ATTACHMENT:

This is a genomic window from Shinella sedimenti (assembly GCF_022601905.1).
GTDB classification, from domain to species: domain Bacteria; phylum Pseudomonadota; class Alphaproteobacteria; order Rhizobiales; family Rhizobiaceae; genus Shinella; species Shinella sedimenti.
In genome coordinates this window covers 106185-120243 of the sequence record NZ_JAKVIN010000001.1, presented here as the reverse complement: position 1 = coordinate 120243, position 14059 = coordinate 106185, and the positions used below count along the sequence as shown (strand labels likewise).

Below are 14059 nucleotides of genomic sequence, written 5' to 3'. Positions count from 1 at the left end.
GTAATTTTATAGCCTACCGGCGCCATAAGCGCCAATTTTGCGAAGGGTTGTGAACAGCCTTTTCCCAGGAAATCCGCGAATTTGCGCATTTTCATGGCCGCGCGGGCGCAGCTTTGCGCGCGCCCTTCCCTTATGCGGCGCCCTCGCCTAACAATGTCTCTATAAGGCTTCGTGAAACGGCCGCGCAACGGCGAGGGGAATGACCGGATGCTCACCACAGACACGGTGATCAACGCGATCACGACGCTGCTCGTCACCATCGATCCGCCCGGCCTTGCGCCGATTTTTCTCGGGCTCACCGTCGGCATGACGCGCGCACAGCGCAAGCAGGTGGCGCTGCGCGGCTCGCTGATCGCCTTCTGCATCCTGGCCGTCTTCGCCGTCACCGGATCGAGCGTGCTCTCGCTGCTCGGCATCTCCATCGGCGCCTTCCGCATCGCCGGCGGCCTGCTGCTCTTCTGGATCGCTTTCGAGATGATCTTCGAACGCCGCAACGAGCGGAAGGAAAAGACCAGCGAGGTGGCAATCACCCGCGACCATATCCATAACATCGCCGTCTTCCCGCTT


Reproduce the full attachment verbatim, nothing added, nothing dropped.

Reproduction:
This is a genomic window from Shinella sedimenti (assembly GCF_022601905.1).
GTDB classification, from domain to species: domain Bacteria; phylum Pseudomonadota; class Alphaproteobacteria; order Rhizobiales; family Rhizobiaceae; genus Shinella; species Shinella sedimenti.
In genome coordinates this window covers 106185-120243 of the sequence record NZ_JAKVIN010000001.1, presented here as the reverse complement: position 1 = coordinate 120243, position 14059 = coordinate 106185, and the positions used below count along the sequence as shown (strand labels likewise).

Below are 14059 nucleotides of genomic sequence, written 5' to 3'. Positions count from 1 at the left end.
GTAATTTTATAGCCTACCGGCGCCATAAGCGCCAATTTTGCGAAGGGTTGTGAACAGCCTTTTCCCAGGAAATCCGCGAATTTGCGCATTTTCATGGCCGCGCGGGCGCAGCTTTGCGCGCGCCCTTCCCTTATGCGGCGCCCTCGCCTAACAATGTCTCTATAAGGCTTCGTGAAACGGCCGCGCAACGGCGAGGGGAATGACCGGATGCTCACCACAGACACGGTGATCAACGCGATCACGACGCTGCTCGTCACCATCGATCCGCCCGGCCTTGCGCCGATTTTTCTCGGGCTCACCGTCGGCATGACGCGCGCACAGCGCAAGCAGGTGGCGCTGCGCGGCTCGCTGATCGCCTTCTGCATCCTGGCCGTCTTCGCCGTCACCGGATCGAGCGTGCTCTCGCTGCTCGGCATCTCCATCGGCGCCTTCCGCATCGCCGGCGGCCTGCTGCTCTTCTGGATCGCTTTCGAGATGATCTTCGAACGCCGCAACGAGCGGAAGGAAAAGACCAGCGAGGTGGCAATCACCCGCGACCATATCCATAACATCGCCGTCTTCCCGCTT